The creators of Solo had the unenviable task of trying to wow audiences with what is already one of the most familiar and popular characters in the entire Star Wars universe. When Lucasfilm and Disney first announced that the second stand alone Star Wars film was going to be a Han Solo film many fans wondered why. Do we need an early years Han Solo standalone film? It felt like a safe bet for the studios. Make a film about something familiar than take a risk and create a bevy of new characters, or explore another unexplored arc of the Star Wars universe. Therein lies the problem. There is no such thing as a sure bet. American playwright Neil Simon once wrote, ‘If no one ever took risks, Michelangelo would have painted the Sistine floor’. Solo sticks very close to the floor of the Star Wars universe chapel. 
I am just going to come out and say it. Solo is the lesser of all Star Wars movies. It is the least spectacular of all Star Wars movies. All in all, Solo feels very rushed after the crew gather themselves together after that botched first job. The story moves along at such a rapid pace you would be forgiven if you thought that someone replaced all the screenplays on set with a Cliff Notes version. I kept expecting a small pop up to come on to the screen, something like, “Would you like to know more about the Kessel Run? Click here.” One cannot help but sense that we are missing out on crucial or more important character work here. 
About that infamous Kessel Run - as much of a big deal that Solo makes of it in other chapters this movie hardly touches it. Twelve parsecs? Big fucking deal. I am more than a little disappointed that this is hardly a footnote in the film, glossing over the material that the self-promoting Solo sold himself on in other chapters.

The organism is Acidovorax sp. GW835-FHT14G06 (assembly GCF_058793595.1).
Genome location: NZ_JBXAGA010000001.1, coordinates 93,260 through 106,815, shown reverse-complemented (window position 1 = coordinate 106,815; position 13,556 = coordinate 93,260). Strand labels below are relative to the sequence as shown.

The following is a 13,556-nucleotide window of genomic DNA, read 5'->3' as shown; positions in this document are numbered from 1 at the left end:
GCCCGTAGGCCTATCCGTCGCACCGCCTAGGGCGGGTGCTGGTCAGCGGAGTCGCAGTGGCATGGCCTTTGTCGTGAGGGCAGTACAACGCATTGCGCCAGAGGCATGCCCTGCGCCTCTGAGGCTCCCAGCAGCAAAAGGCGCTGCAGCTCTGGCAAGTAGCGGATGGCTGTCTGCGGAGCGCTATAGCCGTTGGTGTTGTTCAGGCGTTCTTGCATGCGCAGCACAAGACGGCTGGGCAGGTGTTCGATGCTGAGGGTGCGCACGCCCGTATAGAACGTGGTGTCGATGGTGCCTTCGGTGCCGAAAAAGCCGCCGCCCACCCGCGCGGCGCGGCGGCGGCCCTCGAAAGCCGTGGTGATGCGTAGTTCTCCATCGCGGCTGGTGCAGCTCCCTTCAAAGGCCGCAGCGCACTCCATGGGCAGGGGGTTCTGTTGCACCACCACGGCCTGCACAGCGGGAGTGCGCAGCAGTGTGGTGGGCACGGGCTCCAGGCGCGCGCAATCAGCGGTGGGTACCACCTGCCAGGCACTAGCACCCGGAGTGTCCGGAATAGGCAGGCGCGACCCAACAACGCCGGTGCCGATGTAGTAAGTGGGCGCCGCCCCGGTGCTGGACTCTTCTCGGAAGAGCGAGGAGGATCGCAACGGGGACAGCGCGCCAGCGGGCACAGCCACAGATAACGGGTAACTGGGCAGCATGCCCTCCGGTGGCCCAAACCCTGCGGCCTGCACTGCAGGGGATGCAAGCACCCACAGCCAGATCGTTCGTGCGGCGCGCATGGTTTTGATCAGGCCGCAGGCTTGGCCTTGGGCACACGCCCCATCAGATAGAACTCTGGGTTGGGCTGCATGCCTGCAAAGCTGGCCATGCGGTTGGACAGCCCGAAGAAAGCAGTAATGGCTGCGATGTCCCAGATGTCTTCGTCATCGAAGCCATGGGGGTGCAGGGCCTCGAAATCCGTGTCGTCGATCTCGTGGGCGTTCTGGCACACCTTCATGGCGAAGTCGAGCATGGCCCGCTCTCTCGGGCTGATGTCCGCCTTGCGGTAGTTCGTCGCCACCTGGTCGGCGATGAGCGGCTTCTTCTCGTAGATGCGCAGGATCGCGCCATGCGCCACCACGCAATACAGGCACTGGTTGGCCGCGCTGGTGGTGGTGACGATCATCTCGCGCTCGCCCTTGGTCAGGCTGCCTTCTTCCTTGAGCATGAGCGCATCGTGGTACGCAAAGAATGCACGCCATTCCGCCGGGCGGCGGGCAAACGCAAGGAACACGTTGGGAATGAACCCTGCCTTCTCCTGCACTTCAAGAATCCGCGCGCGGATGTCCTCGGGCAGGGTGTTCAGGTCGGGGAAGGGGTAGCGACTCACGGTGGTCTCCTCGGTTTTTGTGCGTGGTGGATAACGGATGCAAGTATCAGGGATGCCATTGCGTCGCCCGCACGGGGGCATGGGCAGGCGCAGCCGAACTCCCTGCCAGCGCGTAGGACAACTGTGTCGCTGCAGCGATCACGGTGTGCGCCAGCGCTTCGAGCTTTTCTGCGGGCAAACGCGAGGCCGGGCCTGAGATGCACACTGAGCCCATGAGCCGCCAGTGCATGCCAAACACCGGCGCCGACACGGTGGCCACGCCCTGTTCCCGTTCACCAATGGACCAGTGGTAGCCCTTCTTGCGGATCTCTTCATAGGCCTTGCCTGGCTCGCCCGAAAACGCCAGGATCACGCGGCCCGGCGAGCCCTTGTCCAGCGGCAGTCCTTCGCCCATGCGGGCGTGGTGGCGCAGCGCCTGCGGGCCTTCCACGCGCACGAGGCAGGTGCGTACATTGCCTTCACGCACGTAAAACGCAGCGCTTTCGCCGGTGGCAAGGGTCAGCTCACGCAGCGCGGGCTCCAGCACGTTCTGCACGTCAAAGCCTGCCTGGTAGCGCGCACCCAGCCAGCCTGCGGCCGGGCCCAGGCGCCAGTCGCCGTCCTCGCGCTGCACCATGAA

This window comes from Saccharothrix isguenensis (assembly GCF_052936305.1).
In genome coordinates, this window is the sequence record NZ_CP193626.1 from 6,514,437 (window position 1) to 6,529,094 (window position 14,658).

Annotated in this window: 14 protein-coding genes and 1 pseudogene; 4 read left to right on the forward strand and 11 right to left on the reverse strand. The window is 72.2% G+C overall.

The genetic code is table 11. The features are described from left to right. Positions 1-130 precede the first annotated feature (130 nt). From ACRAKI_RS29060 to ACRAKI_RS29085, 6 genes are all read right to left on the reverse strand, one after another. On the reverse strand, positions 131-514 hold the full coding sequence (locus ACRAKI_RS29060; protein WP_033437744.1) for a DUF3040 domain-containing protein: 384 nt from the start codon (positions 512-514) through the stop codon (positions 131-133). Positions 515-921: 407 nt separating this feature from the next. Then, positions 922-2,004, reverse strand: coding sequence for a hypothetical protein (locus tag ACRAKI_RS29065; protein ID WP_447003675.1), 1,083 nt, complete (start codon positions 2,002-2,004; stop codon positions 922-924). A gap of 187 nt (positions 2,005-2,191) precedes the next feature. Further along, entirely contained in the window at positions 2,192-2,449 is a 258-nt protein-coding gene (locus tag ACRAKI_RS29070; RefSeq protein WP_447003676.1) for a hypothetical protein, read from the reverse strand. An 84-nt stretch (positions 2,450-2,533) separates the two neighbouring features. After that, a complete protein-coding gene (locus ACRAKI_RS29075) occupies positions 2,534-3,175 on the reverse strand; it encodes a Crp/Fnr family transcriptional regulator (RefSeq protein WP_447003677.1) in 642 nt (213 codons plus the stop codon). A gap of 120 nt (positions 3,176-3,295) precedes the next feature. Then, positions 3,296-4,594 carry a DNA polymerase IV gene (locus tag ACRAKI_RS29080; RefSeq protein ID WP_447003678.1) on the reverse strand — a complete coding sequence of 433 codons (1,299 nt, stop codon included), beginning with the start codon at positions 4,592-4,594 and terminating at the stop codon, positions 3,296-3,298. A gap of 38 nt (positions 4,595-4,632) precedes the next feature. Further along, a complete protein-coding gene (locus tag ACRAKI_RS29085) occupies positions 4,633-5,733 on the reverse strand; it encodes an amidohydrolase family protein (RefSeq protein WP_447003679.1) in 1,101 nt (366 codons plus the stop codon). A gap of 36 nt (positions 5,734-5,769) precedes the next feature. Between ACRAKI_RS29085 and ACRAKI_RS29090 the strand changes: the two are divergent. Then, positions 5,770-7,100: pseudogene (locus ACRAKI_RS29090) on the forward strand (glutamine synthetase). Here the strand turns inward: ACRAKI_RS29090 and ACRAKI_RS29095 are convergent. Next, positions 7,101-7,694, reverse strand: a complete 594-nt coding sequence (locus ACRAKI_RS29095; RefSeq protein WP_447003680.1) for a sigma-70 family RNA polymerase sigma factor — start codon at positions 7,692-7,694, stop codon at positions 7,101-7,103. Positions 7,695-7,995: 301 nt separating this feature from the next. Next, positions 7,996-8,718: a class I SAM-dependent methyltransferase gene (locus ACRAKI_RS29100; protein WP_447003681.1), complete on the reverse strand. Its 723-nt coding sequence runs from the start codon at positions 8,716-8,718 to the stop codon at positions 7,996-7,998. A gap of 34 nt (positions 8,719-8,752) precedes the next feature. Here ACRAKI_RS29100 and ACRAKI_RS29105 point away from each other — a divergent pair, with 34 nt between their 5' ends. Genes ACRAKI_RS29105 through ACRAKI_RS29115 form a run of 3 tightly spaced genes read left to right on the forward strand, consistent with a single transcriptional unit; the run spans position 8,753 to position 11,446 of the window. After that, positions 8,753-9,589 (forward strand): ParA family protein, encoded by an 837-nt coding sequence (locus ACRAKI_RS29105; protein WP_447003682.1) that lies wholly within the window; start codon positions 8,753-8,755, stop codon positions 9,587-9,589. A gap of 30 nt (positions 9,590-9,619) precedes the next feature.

Already the lesser of the first two stand alone Star Wars films I dare say that this is the least spectacular Star Wars film of all. Yes. Rogue One had the same handicap as Solo does, being wedged into an existing storyline whence we pretty much know the outcome of each story. And there were some pretty unforgivable moments in Rogue One as well. The Bor Gullet anyone? Unlike Solo though I will go back to moments in Rogue One and rewatch them over and over again. That Raid on Skeriff? The bombing run on Eadu? I will watch those scenes over and over and over again. 
There is less of a sense of grandeur and scale in this Star Wars film than any other chapter before it. We wondered and pondered on how a Dirty Dozen style Star Wars film would work in Rogue One and it worked pretty damn good. Now we are looking at a Western style Star Wars and does it work? Not as well. When every film leading up to Solo, despite their faults, are at the very least ambitious and grand in their story telling, Solo feels like a bit of a letdown. Even a surprise character return at the end of film does not resurrect Solo from the dullness. 
Please believe me when I tell you all that I do not delight in sharing this news with you. I am a Star Wars apologist through and through. I have stood by every film that has ever come out, despite their faults. Yet Solo feels so plain and dull when held up to any of the others. The worst thing I can say about Solo is that I probably will not have to go back to the cinema to see it again. 
I`m not so much angry, as I am disappointed. 
(Adenndum: The author still ordered a Black Series Range Trooper this morning despite his feelings about the movie overall)
Screen Anarchy logo
Do you feel this content is inappropriate or infringes upon your rights? Click here to report it, or see our DMCA policy.
Alden EhrenreichEmilia ClarkeRon HowardStar WarsWoody Harrelson

More about Solo: A Star Wars Story

More about Solo: A Star Wars Movie

More about Han Solo - A Star Wars Story

Around the Internet